Cycling field tests are a great way to track progress. Power numbers are great in a race but there are a lot of external factors that can influence how much the rider puts into the pedals. A cycling field test removes those factors; it is only the rider versus the road. The data that results is easily comparable with later tests with similar conditions.
Replicate the Situation
The most important component of a field test is that it is the same situation each time – the same road, the same terrain, the same time of day and weather (if you can control it), the same bike, and the same warm up. This way the only data points that change from the cycling field test are time, power, and heart rate. What you will use depends on the equipment available to you.
Setting Your Zones
Besides tracking the progress of your fitness, cycling field tests will give you data to adjust your training zones. If your zones are too low, training is too easy and you will not get stronger. If they are too hard, you will not achieve your training goals and have the potential for discouragement and burnout from pushing too hard. Appropriate zones will challenge you enough that it is hard but achievable.
Where to Test
The most important part of the location you choose is that you have at least twenty minutes of uninterrupted riding at high speed. It would be easy to do it indoors on the trainer, but then you may end up with zones that may not be a true reflection of what you are doing outdoors. Keep this in mind if you do decide to use a trainer.
The second most important factor of location is that you can keep up a consistent effort. A big descent in the middle of an effort does not make for consistent power numbers. If you are lucky enough to live near a long climb, use it. It’s the best way to control external factors such as wind and it’s easier to maintain a maximal effort.
Get in a good warm up. Starting a test on cold muscles and an un-primed cardiovascular system will only lead to misery and poor data from your cycling field test. Find a good warm up routine and stick to it before each test. It should be hard enough that you feel like you are working during the warm up but have plenty of energy left to tackle the test.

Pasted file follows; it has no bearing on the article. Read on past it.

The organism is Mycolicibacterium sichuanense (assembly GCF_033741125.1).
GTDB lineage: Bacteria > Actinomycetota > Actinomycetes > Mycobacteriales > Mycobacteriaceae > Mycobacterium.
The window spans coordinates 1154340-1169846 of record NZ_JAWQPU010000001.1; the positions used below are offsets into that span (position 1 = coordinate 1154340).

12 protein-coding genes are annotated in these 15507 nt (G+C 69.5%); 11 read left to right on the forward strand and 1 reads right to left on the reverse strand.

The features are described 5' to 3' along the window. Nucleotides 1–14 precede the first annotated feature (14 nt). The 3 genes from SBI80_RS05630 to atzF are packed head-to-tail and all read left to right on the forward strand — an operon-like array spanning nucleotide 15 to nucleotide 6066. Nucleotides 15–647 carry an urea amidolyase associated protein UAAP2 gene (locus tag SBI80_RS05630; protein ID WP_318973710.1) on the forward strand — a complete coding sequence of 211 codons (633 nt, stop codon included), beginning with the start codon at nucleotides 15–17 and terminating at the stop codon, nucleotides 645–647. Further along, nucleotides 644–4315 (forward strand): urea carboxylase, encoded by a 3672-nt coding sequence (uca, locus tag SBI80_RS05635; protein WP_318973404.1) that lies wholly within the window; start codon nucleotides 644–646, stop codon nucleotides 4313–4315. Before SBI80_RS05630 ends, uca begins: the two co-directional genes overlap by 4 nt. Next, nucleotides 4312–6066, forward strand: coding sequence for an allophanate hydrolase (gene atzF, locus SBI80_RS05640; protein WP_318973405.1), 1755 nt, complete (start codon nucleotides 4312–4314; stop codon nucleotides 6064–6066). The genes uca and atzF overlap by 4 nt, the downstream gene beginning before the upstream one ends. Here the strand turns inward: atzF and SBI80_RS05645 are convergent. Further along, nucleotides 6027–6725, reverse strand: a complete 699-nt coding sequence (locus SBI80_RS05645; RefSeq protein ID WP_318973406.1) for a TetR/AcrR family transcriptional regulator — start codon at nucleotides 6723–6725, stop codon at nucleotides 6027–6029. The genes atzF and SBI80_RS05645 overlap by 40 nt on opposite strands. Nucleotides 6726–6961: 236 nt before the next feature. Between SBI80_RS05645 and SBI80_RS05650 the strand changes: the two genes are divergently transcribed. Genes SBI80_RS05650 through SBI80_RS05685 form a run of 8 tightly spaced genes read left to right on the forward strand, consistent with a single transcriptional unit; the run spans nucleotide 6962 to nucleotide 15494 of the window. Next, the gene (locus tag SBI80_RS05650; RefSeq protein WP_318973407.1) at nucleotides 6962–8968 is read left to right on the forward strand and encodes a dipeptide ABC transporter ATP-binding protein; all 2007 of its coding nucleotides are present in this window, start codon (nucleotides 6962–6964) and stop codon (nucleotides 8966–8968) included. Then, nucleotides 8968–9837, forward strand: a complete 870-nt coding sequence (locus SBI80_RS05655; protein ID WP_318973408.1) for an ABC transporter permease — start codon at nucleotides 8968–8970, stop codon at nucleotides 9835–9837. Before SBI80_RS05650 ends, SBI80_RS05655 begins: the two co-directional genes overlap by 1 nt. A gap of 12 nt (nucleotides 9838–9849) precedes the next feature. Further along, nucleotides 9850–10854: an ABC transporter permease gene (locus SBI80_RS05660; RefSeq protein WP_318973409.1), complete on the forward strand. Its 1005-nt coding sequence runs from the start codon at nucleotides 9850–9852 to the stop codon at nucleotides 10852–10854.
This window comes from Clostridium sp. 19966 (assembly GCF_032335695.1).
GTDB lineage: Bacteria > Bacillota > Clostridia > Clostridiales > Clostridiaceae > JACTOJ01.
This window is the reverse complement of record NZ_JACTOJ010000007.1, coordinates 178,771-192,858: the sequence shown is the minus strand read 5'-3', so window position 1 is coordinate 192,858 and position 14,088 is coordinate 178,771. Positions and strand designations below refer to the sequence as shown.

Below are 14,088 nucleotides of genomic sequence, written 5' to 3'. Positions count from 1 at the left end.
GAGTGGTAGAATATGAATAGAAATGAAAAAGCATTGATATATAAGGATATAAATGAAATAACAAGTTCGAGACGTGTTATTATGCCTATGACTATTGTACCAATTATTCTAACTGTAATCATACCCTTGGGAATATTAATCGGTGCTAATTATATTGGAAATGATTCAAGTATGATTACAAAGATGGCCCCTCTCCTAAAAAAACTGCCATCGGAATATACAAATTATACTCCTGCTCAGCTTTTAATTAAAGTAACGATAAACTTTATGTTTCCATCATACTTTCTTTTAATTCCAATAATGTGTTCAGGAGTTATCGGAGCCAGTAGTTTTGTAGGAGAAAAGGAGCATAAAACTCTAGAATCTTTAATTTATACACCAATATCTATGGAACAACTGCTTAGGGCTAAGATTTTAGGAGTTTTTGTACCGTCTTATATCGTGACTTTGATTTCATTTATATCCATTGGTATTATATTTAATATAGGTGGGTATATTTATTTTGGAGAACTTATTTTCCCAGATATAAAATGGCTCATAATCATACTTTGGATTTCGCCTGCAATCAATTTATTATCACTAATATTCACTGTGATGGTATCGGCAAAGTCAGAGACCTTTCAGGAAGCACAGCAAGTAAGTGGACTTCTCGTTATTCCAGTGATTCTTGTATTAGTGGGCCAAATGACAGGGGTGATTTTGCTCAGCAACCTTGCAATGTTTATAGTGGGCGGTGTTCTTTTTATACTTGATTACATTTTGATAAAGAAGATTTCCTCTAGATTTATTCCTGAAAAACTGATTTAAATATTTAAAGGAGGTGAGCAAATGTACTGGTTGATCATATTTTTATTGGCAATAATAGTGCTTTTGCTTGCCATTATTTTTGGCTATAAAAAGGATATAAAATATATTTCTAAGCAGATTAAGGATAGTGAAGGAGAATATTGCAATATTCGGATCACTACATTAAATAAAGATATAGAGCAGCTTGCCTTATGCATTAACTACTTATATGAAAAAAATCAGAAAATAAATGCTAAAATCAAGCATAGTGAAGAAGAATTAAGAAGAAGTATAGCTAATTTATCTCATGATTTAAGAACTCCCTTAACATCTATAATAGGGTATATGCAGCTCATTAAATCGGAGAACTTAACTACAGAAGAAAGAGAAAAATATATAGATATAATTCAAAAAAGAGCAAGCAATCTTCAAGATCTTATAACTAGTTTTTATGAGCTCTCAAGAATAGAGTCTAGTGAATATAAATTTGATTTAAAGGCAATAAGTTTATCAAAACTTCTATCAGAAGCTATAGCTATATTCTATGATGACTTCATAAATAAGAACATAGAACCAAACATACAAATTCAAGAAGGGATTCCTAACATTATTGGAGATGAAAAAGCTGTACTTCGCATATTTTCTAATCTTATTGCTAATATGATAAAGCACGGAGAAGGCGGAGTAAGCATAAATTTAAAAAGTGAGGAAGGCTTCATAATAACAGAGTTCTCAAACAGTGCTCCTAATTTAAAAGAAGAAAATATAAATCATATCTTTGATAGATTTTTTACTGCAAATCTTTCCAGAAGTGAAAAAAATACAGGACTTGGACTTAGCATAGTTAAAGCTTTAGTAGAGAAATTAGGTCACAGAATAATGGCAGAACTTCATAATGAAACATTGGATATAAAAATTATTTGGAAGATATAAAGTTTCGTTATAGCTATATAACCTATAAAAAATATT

The Simple Test
The first of three cycling field tests is the easiest. All you need is that stretch of road, your warmed-up body, your bi,e and a stopwatch. Pick a favorite stretch of road and attack it, timing yourself each effort. Track your progress over time and see if your training is paying off.
The Heart Rate Test
If you have a heart rate monitor, this is the cycling field test for you. The only caveat is that you will need thirty minutes of open road, not twenty. Warm up well. At the start of the test, go into time trial mode. Do not go full gas from the start, but ease into the effort. After the first ten minutes, you should have reached your target pace and effort, which should be blindingly hard, but not so hard that you cannot finish off the twenty minutes.
The data collection comes from the last twenty minutes; you want your average heart rate only for that section of the test. That number is a very, very close approximation of your lactate threshold heart rate without getting blood drawn. Put it into a calculator and you will get your training zones.
The Power Test
The cycling field test with power is the most involved but it gives very interesting and comprehensive data. You must do each of the following efforts at full gas, with ten minutes rest in between: five minutes, 5 seconds, twenty minutes and one minute. The test will give you a normalized power that you can expect from a race effort. It will also show you where your strengths and weakness lie, especially when you track the data on this chart.
Keep in mind that the one minute power might be a bit lower than if you went out fresh and cracked off a huge one minute effort. In this order it simulates the finish of the race – you put in your time in the breakaway, now it is time to attack for the win. You will not set any power records in that situation, but you do need to do the best that you can.
To really get into the data, use a program like Golden Cheetah for analysis. It will also give you your zones, anaerobic capacity and whole host of other useful data. If you manage to track every ride with a power meter, Golden Cheetah or another similar program will be indispensable.
Putting the Cycling Field Test to Use
Try to test every six weeks or so during the training season. Your training zones will stay up to date and you will get the most out of your time on the bike. Track your progress and watch as you make big gains with more precise training!